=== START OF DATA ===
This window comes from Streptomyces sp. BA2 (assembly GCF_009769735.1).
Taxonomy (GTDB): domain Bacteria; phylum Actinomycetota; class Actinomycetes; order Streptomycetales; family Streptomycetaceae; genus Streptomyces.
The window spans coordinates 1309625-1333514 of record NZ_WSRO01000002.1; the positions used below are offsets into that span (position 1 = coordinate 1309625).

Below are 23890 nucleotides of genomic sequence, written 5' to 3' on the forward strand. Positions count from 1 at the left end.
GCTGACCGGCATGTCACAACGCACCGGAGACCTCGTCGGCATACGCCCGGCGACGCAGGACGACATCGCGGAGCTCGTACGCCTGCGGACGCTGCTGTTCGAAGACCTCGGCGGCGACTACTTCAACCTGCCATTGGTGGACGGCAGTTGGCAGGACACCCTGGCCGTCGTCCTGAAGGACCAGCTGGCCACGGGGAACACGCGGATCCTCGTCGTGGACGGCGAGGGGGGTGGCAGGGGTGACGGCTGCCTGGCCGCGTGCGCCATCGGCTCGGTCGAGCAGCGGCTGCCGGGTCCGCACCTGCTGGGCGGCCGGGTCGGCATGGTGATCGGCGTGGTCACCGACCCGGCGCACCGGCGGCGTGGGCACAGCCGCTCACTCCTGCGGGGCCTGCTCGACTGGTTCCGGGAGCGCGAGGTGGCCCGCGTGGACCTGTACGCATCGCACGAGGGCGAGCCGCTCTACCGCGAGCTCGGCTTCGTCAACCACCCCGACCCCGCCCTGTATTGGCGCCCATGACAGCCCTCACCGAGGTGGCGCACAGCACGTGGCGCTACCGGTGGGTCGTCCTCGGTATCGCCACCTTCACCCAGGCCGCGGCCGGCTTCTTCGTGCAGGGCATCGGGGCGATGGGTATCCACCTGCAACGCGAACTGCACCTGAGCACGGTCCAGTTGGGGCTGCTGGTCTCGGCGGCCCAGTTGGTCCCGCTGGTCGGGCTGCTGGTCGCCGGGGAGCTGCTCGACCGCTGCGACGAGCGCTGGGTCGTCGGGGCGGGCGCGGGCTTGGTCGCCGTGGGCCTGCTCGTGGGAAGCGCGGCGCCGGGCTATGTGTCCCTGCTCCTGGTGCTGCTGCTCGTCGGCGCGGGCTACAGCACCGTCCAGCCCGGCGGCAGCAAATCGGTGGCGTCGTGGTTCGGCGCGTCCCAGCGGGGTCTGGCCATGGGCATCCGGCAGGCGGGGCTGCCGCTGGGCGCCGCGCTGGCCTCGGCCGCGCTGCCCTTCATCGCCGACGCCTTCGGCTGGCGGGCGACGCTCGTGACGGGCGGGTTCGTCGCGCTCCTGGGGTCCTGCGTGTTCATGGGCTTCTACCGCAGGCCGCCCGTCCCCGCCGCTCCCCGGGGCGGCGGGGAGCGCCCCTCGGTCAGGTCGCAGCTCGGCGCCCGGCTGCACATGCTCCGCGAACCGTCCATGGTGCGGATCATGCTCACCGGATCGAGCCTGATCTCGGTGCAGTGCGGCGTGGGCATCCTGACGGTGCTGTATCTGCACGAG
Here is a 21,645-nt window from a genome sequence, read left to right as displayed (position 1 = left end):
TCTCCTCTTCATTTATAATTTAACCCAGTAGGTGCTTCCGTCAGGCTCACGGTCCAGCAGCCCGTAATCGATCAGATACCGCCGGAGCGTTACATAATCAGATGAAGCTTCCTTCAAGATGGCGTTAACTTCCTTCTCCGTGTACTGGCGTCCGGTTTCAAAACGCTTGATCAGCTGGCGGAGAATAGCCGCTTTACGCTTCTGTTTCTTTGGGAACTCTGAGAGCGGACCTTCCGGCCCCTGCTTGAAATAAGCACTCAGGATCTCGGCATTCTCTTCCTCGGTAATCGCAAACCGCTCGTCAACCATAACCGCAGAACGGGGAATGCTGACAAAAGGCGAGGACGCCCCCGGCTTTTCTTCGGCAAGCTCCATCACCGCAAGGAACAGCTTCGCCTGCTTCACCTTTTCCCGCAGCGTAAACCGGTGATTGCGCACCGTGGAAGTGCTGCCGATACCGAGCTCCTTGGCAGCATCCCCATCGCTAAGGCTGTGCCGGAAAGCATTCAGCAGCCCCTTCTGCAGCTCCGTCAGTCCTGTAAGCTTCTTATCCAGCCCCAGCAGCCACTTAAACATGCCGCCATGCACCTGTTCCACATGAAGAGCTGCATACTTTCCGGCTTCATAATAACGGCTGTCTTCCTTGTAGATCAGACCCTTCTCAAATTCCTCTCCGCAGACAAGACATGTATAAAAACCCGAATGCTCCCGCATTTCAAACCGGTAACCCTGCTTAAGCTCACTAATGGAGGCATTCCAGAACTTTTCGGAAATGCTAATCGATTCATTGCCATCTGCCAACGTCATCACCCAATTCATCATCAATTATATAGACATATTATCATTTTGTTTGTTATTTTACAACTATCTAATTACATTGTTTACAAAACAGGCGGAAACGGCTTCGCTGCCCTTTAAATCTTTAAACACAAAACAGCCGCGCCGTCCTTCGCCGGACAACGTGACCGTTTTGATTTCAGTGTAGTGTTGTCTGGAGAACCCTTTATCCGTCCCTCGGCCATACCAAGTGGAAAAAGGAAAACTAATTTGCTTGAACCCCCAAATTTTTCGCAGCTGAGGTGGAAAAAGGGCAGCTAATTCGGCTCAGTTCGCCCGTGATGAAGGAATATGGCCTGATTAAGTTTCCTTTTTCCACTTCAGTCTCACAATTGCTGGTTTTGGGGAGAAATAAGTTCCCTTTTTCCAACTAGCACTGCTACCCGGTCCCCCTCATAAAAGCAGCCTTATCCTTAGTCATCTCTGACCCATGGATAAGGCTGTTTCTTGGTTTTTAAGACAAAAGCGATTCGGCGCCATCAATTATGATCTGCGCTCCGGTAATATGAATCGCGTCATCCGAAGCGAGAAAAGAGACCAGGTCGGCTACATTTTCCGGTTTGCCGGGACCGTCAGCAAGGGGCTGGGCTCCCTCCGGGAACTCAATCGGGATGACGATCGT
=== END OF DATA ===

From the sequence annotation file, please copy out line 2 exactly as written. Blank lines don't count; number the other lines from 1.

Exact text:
Taxonomy (GTDB): domain Bacteria; phylum Actinomycetota; class Actinomycetes; order Streptomycetales; family Streptomycetaceae; genus Streptomyces.